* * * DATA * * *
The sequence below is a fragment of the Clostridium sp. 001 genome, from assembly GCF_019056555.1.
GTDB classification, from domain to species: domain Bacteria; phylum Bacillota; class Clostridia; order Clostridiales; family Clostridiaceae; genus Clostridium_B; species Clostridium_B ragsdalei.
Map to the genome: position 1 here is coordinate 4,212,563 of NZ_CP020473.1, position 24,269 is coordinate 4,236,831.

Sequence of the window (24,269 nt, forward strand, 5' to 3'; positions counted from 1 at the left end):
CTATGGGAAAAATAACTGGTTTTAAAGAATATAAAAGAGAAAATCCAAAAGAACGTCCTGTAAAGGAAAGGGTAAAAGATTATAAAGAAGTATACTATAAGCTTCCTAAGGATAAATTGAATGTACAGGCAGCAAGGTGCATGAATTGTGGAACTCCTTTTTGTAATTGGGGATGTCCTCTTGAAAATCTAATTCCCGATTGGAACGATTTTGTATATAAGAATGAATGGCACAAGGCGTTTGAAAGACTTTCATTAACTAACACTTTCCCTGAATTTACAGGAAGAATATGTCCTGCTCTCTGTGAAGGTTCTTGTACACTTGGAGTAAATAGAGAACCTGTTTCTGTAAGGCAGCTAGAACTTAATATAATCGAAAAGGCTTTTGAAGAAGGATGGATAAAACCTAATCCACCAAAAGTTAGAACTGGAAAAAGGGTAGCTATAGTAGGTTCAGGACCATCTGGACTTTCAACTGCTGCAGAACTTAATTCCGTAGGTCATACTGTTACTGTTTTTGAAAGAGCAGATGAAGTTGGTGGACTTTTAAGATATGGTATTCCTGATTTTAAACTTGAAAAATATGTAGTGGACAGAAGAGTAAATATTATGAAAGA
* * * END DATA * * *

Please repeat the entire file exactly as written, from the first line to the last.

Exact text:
The sequence below is a fragment of the Clostridium sp. 001 genome, from assembly GCF_019056555.1.
GTDB classification, from domain to species: domain Bacteria; phylum Bacillota; class Clostridia; order Clostridiales; family Clostridiaceae; genus Clostridium_B; species Clostridium_B ragsdalei.
Map to the genome: position 1 here is coordinate 4,212,563 of NZ_CP020473.1, position 24,269 is coordinate 4,236,831.

Sequence of the window (24,269 nt, forward strand, 5' to 3'; positions counted from 1 at the left end):
CTATGGGAAAAATAACTGGTTTTAAAGAATATAAAAGAGAAAATCCAAAAGAACGTCCTGTAAAGGAAAGGGTAAAAGATTATAAAGAAGTATACTATAAGCTTCCTAAGGATAAATTGAATGTACAGGCAGCAAGGTGCATGAATTGTGGAACTCCTTTTTGTAATTGGGGATGTCCTCTTGAAAATCTAATTCCCGATTGGAACGATTTTGTATATAAGAATGAATGGCACAAGGCGTTTGAAAGACTTTCATTAACTAACACTTTCCCTGAATTTACAGGAAGAATATGTCCTGCTCTCTGTGAAGGTTCTTGTACACTTGGAGTAAATAGAGAACCTGTTTCTGTAAGGCAGCTAGAACTTAATATAATCGAAAAGGCTTTTGAAGAAGGATGGATAAAACCTAATCCACCAAAAGTTAGAACTGGAAAAAGGGTAGCTATAGTAGGTTCAGGACCATCTGGACTTTCAACTGCTGCAGAACTTAATTCCGTAGGTCATACTGTTACTGTTTTTGAAAGAGCAGATGAAGTTGGTGGACTTTTAAGATATGGTATTCCTGATTTTAAACTTGAAAAATATGTAGTGGACAGAAGAGTAAATATTATGAAAGA